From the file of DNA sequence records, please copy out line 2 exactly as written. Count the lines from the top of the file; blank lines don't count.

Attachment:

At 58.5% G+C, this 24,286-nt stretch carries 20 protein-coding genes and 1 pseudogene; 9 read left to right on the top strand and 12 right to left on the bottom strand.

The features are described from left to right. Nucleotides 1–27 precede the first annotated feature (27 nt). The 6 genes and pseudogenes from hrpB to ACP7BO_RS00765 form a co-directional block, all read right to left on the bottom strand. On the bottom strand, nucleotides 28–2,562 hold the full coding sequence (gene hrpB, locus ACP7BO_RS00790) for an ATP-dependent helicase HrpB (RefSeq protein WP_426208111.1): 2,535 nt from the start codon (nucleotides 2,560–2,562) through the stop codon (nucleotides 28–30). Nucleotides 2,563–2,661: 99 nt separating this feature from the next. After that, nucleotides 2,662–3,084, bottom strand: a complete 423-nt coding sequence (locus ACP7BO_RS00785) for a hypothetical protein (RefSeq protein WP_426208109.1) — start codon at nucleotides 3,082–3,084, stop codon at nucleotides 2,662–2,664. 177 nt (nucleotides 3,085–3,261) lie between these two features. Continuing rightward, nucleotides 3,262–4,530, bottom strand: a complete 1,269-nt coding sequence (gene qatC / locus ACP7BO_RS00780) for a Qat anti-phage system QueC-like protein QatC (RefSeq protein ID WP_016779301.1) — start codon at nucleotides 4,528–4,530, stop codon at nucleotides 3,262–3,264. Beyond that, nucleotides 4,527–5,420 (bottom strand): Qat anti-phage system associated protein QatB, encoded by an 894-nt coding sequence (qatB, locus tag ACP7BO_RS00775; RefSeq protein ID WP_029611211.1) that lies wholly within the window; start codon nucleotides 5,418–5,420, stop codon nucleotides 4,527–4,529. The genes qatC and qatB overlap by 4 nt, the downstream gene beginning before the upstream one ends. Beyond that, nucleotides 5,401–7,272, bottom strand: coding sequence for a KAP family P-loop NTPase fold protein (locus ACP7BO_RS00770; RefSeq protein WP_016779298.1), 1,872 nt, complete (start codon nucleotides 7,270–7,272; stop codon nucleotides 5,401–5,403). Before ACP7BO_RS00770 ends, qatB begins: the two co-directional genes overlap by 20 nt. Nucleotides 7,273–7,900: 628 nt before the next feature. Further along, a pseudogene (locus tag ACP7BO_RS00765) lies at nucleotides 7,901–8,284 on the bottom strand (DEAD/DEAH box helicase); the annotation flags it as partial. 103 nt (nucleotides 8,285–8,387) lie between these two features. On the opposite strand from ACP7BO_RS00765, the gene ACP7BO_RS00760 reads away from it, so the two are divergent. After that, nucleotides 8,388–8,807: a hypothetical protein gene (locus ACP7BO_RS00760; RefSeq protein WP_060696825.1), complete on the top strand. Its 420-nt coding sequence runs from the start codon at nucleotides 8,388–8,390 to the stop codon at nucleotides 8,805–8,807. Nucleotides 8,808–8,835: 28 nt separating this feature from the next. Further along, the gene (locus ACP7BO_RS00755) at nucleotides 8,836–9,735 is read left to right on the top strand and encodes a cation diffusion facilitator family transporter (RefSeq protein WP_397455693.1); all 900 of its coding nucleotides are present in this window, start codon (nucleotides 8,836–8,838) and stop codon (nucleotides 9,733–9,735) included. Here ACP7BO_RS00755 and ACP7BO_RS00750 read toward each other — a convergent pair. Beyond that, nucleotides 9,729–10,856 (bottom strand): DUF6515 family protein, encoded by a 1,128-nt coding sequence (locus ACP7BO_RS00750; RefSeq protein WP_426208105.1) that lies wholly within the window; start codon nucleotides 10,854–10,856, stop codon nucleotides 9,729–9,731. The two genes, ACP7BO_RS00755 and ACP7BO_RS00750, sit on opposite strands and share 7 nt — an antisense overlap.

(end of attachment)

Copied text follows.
The features are described from left to right. Nucleotides 1–27 precede the first annotated feature (27 nt). The 6 genes and pseudogenes from hrpB to ACP7BO_RS00765 form a co-directional block, all read right to left on the bottom strand. On the bottom strand, nucleotides 28–2,562 hold the full coding sequence (gene hrpB, locus ACP7BO_RS00790) for an ATP-dependent helicase HrpB (RefSeq protein WP_426208111.1): 2,535 nt from the start codon (nucleotides 2,560–2,562) through the stop codon (nucleotides 28–30). Nucleotides 2,563–2,661: 99 nt separating this feature from the next. After that, nucleotides 2,662–3,084, bottom strand: a complete 423-nt coding sequence (locus ACP7BO_RS00785) for a hypothetical protein (RefSeq protein WP_426208109.1) — start codon at nucleotides 3,082–3,084, stop codon at nucleotides 2,662–2,664. 177 nt (nucleotides 3,085–3,261) lie between these two features. Continuing rightward, nucleotides 3,262–4,530, bottom strand: a complete 1,269-nt coding sequence (gene qatC / locus ACP7BO_RS00780) for a Qat anti-phage system QueC-like protein QatC (RefSeq protein ID WP_016779301.1) — start codon at nucleotides 4,528–4,530, stop codon at nucleotides 3,262–3,264. Beyond that, nucleotides 4,527–5,420 (bottom strand): Qat anti-phage system associated protein QatB, encoded by an 894-nt coding sequence (qatB, locus tag ACP7BO_RS00775; RefSeq protein ID WP_029611211.1) that lies wholly within the window; start codon nucleotides 5,418–5,420, stop codon nucleotides 4,527–4,529. The genes qatC and qatB overlap by 4 nt, the downstream gene beginning before the upstream one ends. Beyond that, nucleotides 5,401–7,272, bottom strand: coding sequence for a KAP family P-loop NTPase fold protein (locus ACP7BO_RS00770; RefSeq protein WP_016779298.1), 1,872 nt, complete (start codon nucleotides 7,270–7,272; stop codon nucleotides 5,401–5,403). Before ACP7BO_RS00770 ends, qatB begins: the two co-directional genes overlap by 20 nt. Nucleotides 7,273–7,900: 628 nt before the next feature. Further along, a pseudogene (locus tag ACP7BO_RS00765) lies at nucleotides 7,901–8,284 on the bottom strand (DEAD/DEAH box helicase); the annotation flags it as partial. 103 nt (nucleotides 8,285–8,387) lie between these two features. On the opposite strand from ACP7BO_RS00765, the gene ACP7BO_RS00760 reads away from it, so the two are divergent. After that, nucleotides 8,388–8,807: a hypothetical protein gene (locus ACP7BO_RS00760; RefSeq protein WP_060696825.1), complete on the top strand. Its 420-nt coding sequence runs from the start codon at nucleotides 8,388–8,390 to the stop codon at nucleotides 8,805–8,807. Nucleotides 8,808–8,835: 28 nt separating this feature from the next. Further along, the gene (locus ACP7BO_RS00755) at nucleotides 8,836–9,735 is read left to right on the top strand and encodes a cation diffusion facilitator family transporter (RefSeq protein WP_397455693.1); all 900 of its coding nucleotides are present in this window, start codon (nucleotides 8,836–8,838) and stop codon (nucleotides 9,733–9,735) included. Here ACP7BO_RS00755 and ACP7BO_RS00750 read toward each other — a convergent pair. Beyond that, nucleotides 9,729–10,856 (bottom strand): DUF6515 family protein, encoded by a 1,128-nt coding sequence (locus ACP7BO_RS00750; RefSeq protein WP_426208105.1) that lies wholly within the window; start codon nucleotides 10,854–10,856, stop codon nucleotides 9,729–9,731. The two genes, ACP7BO_RS00755 and ACP7BO_RS00750, sit on opposite strands and share 7 nt — an antisense overlap.